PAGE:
I want to share with you what I found out about this horse. His name was Black Jack. He was named for the General of the Armies: John "Black Jack" Pershing. He was foaled on January 19, 1947 and became the last of the Quartermaster - issue horses. He entered the 3rd U.S. Infantry Stables at Ft. Myer on September 22, 1953. He was given the last Quartermaster brand on the left shoulder and the army serial number 2V56 on the left side of his neck. Black Jack served a long and honorable army career, including participating in the funerals of President Kennedy in 1963, President Hoover in 1964, President L. Johnson in 1964 and Five Star General Douglas MacArthur in 1964. When a riderless horse is led in a funeral procession he is called a "Caparisoned Horse." He is the symbol of a warrior who would ride no more. Apparently the tradition started with Genghis Khan. The draping on the horse, including the backward boots are part of the tradition. Black Jack died on February 6, 1976. His remains were laid to rest in a plot at Fort Myer, Virginia. He joined Comanche as the only other horse buried with full military honors. In the horse fantasy story, Behind the Mist, it is the noble and great horses that are chosen to become Unicorns once they enter animal heaven. If they complete their training, they are inducted into the prestigious Legion of the Unicorn. I, hereby, nominate Black Jack, the last Army horse, to the Legion of the Unicorn!

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Wednesday, April 13, 2011

BLACK BEAUTY - The fictional horse that still deserves to become a Unicorn

ANTHROPOMORPHISM! How many of you know the meaning of that word? It means to attribute human characteristics to an animal or a thing. That is what I did in Behind the Mist, although I really believe that horses and animals have those characteristics if we would just pay better attention to them! But, I digress. Anyway, one of my favorite books, and I'm sure yours too, that used this technique was Black Beauty. This wonderful book broke new literary ground when it was written in first-person, or I should say "first-Horse," from the horse's point of view. The author, Anna Sewell wrote the novel, not intended for children by the way, in the last years of her life. She wrote it as a bed ridden invalid between the years, 1871 and 1877. It was published in 1877 and became an immediate success. It has since become one of the best-selling books of all time having sold over 50 Million copies! Anna died just five months later but lived long enough to see it become popular. Anna lived in England. At the age of just fourteen, she fell while walking home from school in the rain and injured both her ankles. This left her crippled for the rest of her life. As a result of not being able to walk or stand for very long, she became dependent upon horse-drawn transportation. Black Beauty tells the heart warming and heart-breaking story of a beautiful Black horse while following him from one home and owner to the next. Some of these owners were kind, loving and knowledgable, others were not, especially the taxi driver! Regardless of the circumstances, Black Beauty always put forth his best effort...a lesson for all of us! It has been said that this book lead to the formation of several societies for the prevention of cruelty to animals..."Humane Societies." There is a very happy ending which I won't spoil just incase you are one of the few people who hasn't YET read it! Black Beauty was made into several movies, cartoons and a T.V. series. I hereby nominate Black Beauty to the Legion of the Unicorn and give Anna Sewell flight as a Unicorn Rider!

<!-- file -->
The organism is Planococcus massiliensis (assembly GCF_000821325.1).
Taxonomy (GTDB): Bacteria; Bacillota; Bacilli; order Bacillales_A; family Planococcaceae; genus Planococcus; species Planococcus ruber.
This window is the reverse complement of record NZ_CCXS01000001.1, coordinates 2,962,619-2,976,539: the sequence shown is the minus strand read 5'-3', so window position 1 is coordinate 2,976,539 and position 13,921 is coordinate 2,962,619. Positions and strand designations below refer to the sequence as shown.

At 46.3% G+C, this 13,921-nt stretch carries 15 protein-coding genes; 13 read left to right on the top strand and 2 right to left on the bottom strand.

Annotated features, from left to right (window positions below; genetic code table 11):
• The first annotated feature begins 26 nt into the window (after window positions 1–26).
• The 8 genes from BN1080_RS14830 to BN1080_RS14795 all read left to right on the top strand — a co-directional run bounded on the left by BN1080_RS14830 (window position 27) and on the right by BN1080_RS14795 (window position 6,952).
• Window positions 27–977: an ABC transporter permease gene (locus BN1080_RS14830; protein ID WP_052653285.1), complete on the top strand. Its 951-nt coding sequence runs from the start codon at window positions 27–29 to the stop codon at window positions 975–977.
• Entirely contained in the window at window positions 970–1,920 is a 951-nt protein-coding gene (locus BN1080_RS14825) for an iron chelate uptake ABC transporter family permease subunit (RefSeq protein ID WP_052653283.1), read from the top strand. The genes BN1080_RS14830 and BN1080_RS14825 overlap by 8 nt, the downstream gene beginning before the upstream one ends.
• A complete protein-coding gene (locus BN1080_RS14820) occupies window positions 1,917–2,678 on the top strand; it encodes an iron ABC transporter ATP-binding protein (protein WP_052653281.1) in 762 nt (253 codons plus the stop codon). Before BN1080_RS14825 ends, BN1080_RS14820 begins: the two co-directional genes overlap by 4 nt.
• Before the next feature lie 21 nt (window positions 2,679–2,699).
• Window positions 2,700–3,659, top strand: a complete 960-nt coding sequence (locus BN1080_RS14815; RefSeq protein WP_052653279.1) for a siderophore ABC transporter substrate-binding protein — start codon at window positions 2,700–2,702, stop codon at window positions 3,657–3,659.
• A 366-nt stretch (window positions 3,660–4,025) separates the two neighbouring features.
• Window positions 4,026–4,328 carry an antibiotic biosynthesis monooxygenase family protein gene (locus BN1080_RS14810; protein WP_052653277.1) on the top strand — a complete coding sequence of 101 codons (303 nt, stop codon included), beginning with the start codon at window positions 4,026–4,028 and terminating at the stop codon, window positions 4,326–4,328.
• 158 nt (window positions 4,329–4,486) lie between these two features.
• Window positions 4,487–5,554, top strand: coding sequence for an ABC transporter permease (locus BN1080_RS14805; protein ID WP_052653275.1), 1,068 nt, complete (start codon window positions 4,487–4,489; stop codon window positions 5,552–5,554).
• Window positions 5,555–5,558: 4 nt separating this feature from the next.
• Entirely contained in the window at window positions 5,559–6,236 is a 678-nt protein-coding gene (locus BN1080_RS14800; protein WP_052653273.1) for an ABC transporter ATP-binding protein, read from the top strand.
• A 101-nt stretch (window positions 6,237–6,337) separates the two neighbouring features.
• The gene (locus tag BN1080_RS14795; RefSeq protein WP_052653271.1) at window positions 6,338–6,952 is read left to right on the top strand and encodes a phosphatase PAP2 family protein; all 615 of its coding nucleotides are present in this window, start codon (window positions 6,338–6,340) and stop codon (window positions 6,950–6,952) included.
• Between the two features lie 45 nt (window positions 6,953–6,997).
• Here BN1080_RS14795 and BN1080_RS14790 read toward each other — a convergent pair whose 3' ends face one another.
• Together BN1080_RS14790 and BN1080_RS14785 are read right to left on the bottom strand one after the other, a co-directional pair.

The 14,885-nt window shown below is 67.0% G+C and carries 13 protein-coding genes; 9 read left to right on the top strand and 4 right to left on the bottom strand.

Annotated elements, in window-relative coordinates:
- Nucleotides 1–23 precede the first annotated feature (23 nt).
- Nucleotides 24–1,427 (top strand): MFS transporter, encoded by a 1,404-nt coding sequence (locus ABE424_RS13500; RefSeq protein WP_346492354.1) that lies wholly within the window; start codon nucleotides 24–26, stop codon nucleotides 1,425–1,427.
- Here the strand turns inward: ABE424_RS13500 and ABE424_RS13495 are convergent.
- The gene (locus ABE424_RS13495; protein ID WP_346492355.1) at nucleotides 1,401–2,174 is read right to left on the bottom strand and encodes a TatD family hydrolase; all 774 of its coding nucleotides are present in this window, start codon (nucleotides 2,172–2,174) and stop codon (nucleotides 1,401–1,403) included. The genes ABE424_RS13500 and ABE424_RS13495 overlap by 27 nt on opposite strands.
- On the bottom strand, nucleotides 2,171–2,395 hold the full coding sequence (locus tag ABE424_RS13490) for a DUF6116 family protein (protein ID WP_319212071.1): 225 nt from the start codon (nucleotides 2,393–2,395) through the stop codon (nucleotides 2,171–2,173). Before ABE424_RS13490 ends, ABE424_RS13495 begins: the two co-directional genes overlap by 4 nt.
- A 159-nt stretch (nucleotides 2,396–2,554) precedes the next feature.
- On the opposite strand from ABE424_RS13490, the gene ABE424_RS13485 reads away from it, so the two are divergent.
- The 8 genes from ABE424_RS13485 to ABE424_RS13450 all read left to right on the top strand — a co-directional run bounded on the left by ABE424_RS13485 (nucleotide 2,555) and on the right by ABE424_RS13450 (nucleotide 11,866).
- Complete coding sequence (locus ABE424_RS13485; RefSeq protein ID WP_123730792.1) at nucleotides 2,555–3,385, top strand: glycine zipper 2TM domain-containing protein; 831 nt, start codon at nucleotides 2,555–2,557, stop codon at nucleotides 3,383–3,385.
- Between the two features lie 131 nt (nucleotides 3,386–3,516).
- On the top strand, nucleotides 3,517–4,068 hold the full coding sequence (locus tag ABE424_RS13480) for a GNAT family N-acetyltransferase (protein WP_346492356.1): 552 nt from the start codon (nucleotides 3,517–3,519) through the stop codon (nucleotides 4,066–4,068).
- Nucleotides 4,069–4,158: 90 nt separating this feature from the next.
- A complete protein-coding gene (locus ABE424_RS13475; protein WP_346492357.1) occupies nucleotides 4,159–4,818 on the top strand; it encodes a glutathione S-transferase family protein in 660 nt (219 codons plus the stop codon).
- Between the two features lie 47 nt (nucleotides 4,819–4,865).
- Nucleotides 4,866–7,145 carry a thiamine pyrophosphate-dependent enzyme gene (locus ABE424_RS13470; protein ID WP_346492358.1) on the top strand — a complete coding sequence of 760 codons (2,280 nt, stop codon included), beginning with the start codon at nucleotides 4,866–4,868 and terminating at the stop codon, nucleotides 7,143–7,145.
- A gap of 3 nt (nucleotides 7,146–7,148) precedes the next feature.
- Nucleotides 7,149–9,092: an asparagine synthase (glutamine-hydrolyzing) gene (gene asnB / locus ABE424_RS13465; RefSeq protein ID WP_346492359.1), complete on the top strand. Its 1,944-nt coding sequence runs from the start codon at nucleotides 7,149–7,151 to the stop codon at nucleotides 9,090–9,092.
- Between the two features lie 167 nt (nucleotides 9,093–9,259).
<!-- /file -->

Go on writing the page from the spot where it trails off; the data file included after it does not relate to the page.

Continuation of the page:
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Wednesday, April 6, 2011

NOBLE FLAIR - A Fancy Future Unicorn

I started taking riding lessons on a weekly basis as an eight year old at the Portland Riding Club in Portland, Oregon. Soon, thereafter, I switched stables to Highlands Hunt Club located by the Portland Zoo. Sadly, it isn't there any more. Anyway, my trainer was named Johnny Johnson and I rode under his tutelage until he got married and moved up to Seattle. At that time, another man named Gary began training there and changed the stable from a hunter/jumper barn to a saddle seat barn. I have vivid memories of gazing over the stall doors at his horses in all their artificial braces for necks and tails and their long, weighted hooves. It made me very sad to look in their hollow eyes. One of the things that attracks me to Dressage is the emphasis on working with the horse's natural movement and biomechanics. Very little artificial equipment is used by most trainers. (We could get into a discussion about "Rollkur" at this point but I won't.) However, with all of that said, I am sure that the training techniques for Saddle Seat and Park Harness showing have improved. I want to tell you about one of the most famous Park Harness horses. He was a Morgan Stallion by the name of Noble Flair. Noble Flair was foaled in 1984. He was sired by Noble Command out of Lost River. He was bred by Bob and Judy Whitney. This beautiful horse with obvious potential was purchased as a yearling by Herbert V. Kohler of Kohler Stables and lived there for the rest of his life. Noble Flair won numerous world Championships in Park Harness Driving. His first big win was in 1986 when he was the champion two year old Park Harness driving horse. His three time world championships in 1988, 1989 and 1991 are unprecidented. Noble Flair retired from showing in 1991 and became an outstanding stud. PARK HARNESS DRIVING: This is something that I know VERY little about. I do know that the horses are judged on action and animation. They are shown at the park walk, park trot and "Show Your Horse" which is the show-off time where you want an even more active trot without excessive speed. The horses are driven to a four wheel buggy. The following video shows the 1986 championships but not the 2 year olds so I don't have a video of Noble Flair but you can see what goes on at a show. Noble Flair is surely one of the Noble and Great horses that will become a unicorn in the animal heaven. I can just see him prancing across the fields of Celestia with the other unicorns galloping beside him. Read about the unicorns in "Behind The Mist," the horse lover's fantasy story for teens and adults alike!